SPACECOM deputy says ‘maneuver and logistics’ key to future operations

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Demonstration Rocket for Agile Cislunar Operations (DRACO). (DARPA image)

WASHINGTON — The capability to rapidly maneuver satellites — and the space-based infrastructure, such as orbiting re-fueling stations, necessary to support that capability — is among Space Command’s top priorities for technological innovation, according to Lt. Gen. John Shaw, deputy commander.

“We see it as a holistic endeavor, and we’re calling it ‘space maneuver and logistics,’” he told the DARPA Forward forum being webcast from Ft. Collins, Colo., today.

US national security space operators view the ability to move satellites and spacecraft more rapidly as increasingly necessary, including to avoid on-orbit collisions and dodge enemy anti-satellite missiles or space-based weapons. In addition, better propulsion systems will be required if SPACECOM and Space Force are successful in pushing DoD’s military space mandate into deep space — cislunar region of space between the Earth’s outer orbit and that of the Moon.

While many satellites can maneuver, if only so as not to drift out of their operationally required orbit, Shaw explained that doing so takes up precious on-board fuel. And that goes double for both rapid maneuvers and long-distance space travel, which require enormous amounts of energy (thus heavy loads of fuel) due to the laws of physics governing outer space.

“We’re kind of restricted right now, by the tyranny of the rocket equation. I’ve got to have mass to eject in order to move myself around within the Earth-Moon gravity well and beyond. How do we get past that? I’m interested in any thoughts on that, in any innovation along that line,” he said.

For instance, Shaw mentioned solar sails, which use the radiation pressure exerted by sunlight on large mirrors to propel spacecraft, as one intriguing possibility. (NASA has a number of small research projects underway to support development of solar sail tech, including the $2 million Diffractive Solar Sailing demonstration.)

Solar sails, he said, “may provide opportunities for long-dwell missions within the Earth-Moon gravity well, as as well as heliocentric orbits [around the Sun] that frequently revisit the Earth-Moon system.”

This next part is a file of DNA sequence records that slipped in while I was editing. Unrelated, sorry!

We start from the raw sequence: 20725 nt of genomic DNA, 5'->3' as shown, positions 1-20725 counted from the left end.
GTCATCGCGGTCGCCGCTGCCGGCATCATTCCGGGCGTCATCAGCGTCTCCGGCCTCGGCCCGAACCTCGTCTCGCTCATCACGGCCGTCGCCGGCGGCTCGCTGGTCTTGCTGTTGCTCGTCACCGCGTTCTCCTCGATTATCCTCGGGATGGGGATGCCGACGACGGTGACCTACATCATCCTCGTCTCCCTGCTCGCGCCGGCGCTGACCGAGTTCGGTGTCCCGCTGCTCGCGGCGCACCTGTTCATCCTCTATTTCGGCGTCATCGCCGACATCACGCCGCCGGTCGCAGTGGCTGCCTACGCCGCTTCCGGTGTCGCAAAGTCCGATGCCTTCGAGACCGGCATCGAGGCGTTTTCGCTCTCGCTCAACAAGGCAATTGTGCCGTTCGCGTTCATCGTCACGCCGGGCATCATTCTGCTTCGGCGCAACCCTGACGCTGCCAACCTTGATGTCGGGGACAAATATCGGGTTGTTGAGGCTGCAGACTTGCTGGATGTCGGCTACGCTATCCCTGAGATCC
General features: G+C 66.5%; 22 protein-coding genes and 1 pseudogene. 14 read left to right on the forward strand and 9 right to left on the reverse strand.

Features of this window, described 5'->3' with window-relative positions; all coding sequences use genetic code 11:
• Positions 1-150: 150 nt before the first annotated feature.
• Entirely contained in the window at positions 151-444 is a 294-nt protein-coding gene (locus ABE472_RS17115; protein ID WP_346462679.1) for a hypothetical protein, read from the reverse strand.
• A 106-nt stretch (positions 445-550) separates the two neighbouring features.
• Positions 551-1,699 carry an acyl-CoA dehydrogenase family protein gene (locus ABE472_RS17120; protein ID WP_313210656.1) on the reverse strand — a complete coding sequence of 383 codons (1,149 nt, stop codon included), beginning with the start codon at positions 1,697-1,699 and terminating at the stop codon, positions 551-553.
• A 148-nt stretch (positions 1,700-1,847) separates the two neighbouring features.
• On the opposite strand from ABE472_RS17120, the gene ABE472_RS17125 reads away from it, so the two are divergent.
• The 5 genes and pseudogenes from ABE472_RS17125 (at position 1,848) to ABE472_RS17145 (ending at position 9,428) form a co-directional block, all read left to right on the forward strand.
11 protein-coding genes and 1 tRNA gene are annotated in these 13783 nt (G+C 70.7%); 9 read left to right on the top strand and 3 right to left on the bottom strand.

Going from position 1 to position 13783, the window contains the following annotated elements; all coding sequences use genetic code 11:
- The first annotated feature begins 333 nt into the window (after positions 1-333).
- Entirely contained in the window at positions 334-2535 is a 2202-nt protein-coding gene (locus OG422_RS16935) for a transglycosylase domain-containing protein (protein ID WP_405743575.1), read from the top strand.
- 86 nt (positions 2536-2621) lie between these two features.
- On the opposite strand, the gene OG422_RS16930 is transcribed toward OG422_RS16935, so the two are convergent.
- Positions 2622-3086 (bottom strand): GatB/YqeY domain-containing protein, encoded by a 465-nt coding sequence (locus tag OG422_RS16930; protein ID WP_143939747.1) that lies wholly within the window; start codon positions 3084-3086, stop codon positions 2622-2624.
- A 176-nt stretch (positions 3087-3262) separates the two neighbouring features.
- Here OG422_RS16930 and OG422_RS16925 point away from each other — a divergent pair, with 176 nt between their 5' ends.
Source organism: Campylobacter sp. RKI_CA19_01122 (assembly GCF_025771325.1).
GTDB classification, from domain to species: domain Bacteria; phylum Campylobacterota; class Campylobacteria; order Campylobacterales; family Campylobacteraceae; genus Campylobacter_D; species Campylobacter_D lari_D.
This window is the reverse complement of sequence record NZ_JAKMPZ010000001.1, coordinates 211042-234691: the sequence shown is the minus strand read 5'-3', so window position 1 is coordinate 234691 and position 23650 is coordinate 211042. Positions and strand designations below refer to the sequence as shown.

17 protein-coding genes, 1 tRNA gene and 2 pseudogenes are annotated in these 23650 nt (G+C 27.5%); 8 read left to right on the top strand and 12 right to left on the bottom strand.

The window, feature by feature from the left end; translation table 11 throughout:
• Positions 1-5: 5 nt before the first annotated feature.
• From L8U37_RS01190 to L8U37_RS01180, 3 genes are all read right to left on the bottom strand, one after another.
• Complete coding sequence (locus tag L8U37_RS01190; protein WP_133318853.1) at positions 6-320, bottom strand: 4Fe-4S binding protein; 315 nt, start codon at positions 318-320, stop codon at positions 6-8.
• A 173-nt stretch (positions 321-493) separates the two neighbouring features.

SPACECOM also is interested in DARPA’s nuclear-powered Demonstration Rocket for Agile Cislunar Operations (DRACO) — designed to provide “responsive maneuverability,” including across vast distances, in the cislunar region — and nuclear thermal propulsion systems, Shaw said.

“That may be applicable to certain US Space Command missions, probably long-dwell ones and/or missions that require quick maneuver on short timelines with a decent amount of thrust and Delta V [change in velocity],” he explained. “And that will suit some missions more than others.”

The maneuverability push is related to another SPACECOM priority, Shaw said: space domain awareness, eventually including cislunar space.

“You’ll hear our counterparts in Indo-Pacific Command talk about a tyranny of distance in the Pacific area of responsibility. We can talk about a tyranny of volume, in that the relevant strategic spaces that we’re currently interested in at least extend to the entire Earth-Moon gravity well and that system, probably starting to go beyond that in some ways,” Shaw elaborated. “And so that’s a lot of volume. And that’s a lot of opportunity for us to miss things that are happening within that line that we need to be aware of.”

He noted that “historically” the US military has relied on ground-based sensors (radar and telescopes) to keep tabs on the heavens. But as SPACECOM looks out toward the Moon and beyond, space-based sensors would be required. (Air Force Research Laboratory is working on exactly that with its  Cislunar Highway Patrol System (CHPS) experimental satellite.)

Autonomous systems is the other area of technology where SPACECOM hopes to see rapid innovation, Shaw said.

“I would propose to you that in no domain will it be more important to have cutting-edge autonomy enabled by machine learning than in the space domain,” he stressed.

“And the reason I would say that’s true is because again, of the vast volume of distances that we’re operating in” where spacecraft “can’t wait for for human operators, or even machines necessarily, back on Earth to tell them what’s going on, how to behave,” he explained.





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